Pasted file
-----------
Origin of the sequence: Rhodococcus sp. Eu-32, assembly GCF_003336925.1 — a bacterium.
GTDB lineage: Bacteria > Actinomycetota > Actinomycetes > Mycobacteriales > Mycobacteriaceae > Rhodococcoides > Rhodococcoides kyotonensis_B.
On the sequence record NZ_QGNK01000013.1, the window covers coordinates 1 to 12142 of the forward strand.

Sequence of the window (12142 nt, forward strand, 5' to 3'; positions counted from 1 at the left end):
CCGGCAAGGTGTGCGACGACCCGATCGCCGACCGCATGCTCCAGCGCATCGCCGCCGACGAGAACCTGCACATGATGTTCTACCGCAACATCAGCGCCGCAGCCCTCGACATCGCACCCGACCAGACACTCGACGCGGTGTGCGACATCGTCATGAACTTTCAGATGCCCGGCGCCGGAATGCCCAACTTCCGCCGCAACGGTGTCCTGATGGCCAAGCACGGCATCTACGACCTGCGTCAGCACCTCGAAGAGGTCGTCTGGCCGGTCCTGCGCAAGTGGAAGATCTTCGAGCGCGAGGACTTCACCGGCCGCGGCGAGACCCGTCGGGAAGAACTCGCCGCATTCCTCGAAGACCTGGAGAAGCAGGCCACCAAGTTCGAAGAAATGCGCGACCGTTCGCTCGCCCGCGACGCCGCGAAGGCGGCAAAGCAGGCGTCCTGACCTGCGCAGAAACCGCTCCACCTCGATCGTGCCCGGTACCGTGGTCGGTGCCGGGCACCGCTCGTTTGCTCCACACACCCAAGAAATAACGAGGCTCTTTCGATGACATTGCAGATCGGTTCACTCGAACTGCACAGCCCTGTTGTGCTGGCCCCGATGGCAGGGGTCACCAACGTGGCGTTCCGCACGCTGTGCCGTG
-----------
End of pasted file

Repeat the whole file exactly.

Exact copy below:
Origin of the sequence: Rhodococcus sp. Eu-32, assembly GCF_003336925.1 — a bacterium.
GTDB lineage: Bacteria > Actinomycetota > Actinomycetes > Mycobacteriales > Mycobacteriaceae > Rhodococcoides > Rhodococcoides kyotonensis_B.
On the sequence record NZ_QGNK01000013.1, the window covers coordinates 1 to 12142 of the forward strand.

Sequence of the window (12142 nt, forward strand, 5' to 3'; positions counted from 1 at the left end):
CCGGCAAGGTGTGCGACGACCCGATCGCCGACCGCATGCTCCAGCGCATCGCCGCCGACGAGAACCTGCACATGATGTTCTACCGCAACATCAGCGCCGCAGCCCTCGACATCGCACCCGACCAGACACTCGACGCGGTGTGCGACATCGTCATGAACTTTCAGATGCCCGGCGCCGGAATGCCCAACTTCCGCCGCAACGGTGTCCTGATGGCCAAGCACGGCATCTACGACCTGCGTCAGCACCTCGAAGAGGTCGTCTGGCCGGTCCTGCGCAAGTGGAAGATCTTCGAGCGCGAGGACTTCACCGGCCGCGGCGAGACCCGTCGGGAAGAACTCGCCGCATTCCTCGAAGACCTGGAGAAGCAGGCCACCAAGTTCGAAGAAATGCGCGACCGTTCGCTCGCCCGCGACGCCGCGAAGGCGGCAAAGCAGGCGTCCTGACCTGCGCAGAAACCGCTCCACCTCGATCGTGCCCGGTACCGTGGTCGGTGCCGGGCACCGCTCGTTTGCTCCACACACCCAAGAAATAACGAGGCTCTTTCGATGACATTGCAGATCGGTTCACTCGAACTGCACAGCCCTGTTGTGCTGGCCCCGATGGCAGGGGTCACCAACGTGGCGTTCCGCACGCTGTGCCGTG